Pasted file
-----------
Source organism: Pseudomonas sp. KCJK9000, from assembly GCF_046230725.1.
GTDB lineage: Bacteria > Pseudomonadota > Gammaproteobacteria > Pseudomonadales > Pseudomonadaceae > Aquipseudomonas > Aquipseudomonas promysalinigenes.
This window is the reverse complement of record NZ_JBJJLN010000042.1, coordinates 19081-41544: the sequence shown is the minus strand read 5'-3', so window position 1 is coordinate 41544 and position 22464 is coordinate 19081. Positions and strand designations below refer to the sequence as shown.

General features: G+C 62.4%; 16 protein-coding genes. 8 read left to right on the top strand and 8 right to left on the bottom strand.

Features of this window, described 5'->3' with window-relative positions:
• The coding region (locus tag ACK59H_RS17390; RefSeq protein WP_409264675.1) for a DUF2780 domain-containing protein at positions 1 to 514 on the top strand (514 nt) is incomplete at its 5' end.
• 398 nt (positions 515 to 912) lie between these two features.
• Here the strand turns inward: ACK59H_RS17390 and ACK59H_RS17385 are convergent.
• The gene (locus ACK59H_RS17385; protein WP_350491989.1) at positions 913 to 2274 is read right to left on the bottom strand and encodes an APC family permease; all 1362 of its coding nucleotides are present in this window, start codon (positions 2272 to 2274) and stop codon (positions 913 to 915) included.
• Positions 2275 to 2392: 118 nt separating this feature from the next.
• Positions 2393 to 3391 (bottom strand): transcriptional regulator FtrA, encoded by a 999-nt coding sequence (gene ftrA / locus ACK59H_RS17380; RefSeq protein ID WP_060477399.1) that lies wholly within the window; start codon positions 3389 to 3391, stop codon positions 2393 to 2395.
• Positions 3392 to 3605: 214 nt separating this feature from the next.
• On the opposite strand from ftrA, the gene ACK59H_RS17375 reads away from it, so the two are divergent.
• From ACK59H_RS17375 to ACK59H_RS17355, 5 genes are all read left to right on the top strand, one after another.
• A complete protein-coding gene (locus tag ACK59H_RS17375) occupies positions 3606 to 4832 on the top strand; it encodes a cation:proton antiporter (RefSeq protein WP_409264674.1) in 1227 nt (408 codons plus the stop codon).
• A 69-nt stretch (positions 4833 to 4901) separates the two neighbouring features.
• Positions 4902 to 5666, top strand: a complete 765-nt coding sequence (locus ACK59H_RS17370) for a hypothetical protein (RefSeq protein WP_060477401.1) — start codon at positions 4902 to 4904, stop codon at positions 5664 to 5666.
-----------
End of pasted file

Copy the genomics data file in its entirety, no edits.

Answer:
Source organism: Pseudomonas sp. KCJK9000, from assembly GCF_046230725.1.
GTDB lineage: Bacteria > Pseudomonadota > Gammaproteobacteria > Pseudomonadales > Pseudomonadaceae > Aquipseudomonas > Aquipseudomonas promysalinigenes.
This window is the reverse complement of record NZ_JBJJLN010000042.1, coordinates 19081-41544: the sequence shown is the minus strand read 5'-3', so window position 1 is coordinate 41544 and position 22464 is coordinate 19081. Positions and strand designations below refer to the sequence as shown.

General features: G+C 62.4%; 16 protein-coding genes. 8 read left to right on the top strand and 8 right to left on the bottom strand.

Features of this window, described 5'->3' with window-relative positions:
• The coding region (locus tag ACK59H_RS17390; RefSeq protein WP_409264675.1) for a DUF2780 domain-containing protein at positions 1 to 514 on the top strand (514 nt) is incomplete at its 5' end.
• 398 nt (positions 515 to 912) lie between these two features.
• Here the strand turns inward: ACK59H_RS17390 and ACK59H_RS17385 are convergent.
• The gene (locus ACK59H_RS17385; protein WP_350491989.1) at positions 913 to 2274 is read right to left on the bottom strand and encodes an APC family permease; all 1362 of its coding nucleotides are present in this window, start codon (positions 2272 to 2274) and stop codon (positions 913 to 915) included.
• Positions 2275 to 2392: 118 nt separating this feature from the next.
• Positions 2393 to 3391 (bottom strand): transcriptional regulator FtrA, encoded by a 999-nt coding sequence (gene ftrA / locus ACK59H_RS17380; RefSeq protein ID WP_060477399.1) that lies wholly within the window; start codon positions 3389 to 3391, stop codon positions 2393 to 2395.
• Positions 3392 to 3605: 214 nt separating this feature from the next.
• On the opposite strand from ftrA, the gene ACK59H_RS17375 reads away from it, so the two are divergent.
• From ACK59H_RS17375 to ACK59H_RS17355, 5 genes are all read left to right on the top strand, one after another.
• A complete protein-coding gene (locus tag ACK59H_RS17375) occupies positions 3606 to 4832 on the top strand; it encodes a cation:proton antiporter (RefSeq protein WP_409264674.1) in 1227 nt (408 codons plus the stop codon).
• A 69-nt stretch (positions 4833 to 4901) separates the two neighbouring features.
• Positions 4902 to 5666, top strand: a complete 765-nt coding sequence (locus ACK59H_RS17370) for a hypothetical protein (RefSeq protein WP_060477401.1) — start codon at positions 4902 to 4904, stop codon at positions 5664 to 5666.